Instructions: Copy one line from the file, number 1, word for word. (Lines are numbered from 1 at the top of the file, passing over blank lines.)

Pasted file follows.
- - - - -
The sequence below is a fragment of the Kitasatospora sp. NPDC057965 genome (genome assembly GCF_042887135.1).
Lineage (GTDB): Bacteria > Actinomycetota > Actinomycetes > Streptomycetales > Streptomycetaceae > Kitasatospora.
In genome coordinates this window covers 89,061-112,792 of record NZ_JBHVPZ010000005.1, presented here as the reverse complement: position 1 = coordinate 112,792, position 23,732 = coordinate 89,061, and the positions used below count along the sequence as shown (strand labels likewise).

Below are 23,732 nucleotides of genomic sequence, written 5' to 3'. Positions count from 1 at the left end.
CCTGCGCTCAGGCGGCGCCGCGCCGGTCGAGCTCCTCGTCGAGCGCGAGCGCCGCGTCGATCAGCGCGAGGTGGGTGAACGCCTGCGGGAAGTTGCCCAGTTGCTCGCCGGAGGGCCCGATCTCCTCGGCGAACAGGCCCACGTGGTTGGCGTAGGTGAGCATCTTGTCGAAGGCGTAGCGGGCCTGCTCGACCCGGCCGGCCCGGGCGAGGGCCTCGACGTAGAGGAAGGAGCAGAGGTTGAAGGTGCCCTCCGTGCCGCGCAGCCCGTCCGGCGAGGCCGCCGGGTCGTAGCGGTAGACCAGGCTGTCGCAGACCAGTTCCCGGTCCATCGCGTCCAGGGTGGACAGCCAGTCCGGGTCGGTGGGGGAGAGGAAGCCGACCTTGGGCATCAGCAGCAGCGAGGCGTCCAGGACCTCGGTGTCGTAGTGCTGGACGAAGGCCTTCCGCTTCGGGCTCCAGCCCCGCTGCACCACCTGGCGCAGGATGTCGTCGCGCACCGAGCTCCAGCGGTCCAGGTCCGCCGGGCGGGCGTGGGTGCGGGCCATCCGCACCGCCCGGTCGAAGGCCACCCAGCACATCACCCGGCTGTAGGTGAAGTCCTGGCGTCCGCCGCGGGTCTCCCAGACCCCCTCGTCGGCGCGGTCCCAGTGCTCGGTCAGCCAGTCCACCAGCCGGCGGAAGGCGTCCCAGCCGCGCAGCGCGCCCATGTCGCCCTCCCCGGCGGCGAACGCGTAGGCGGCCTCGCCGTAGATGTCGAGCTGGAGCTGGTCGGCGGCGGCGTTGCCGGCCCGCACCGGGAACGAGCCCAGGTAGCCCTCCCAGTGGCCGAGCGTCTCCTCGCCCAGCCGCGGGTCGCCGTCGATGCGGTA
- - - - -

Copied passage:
The sequence below is a fragment of the Kitasatospora sp. NPDC057965 genome (genome assembly GCF_042887135.1).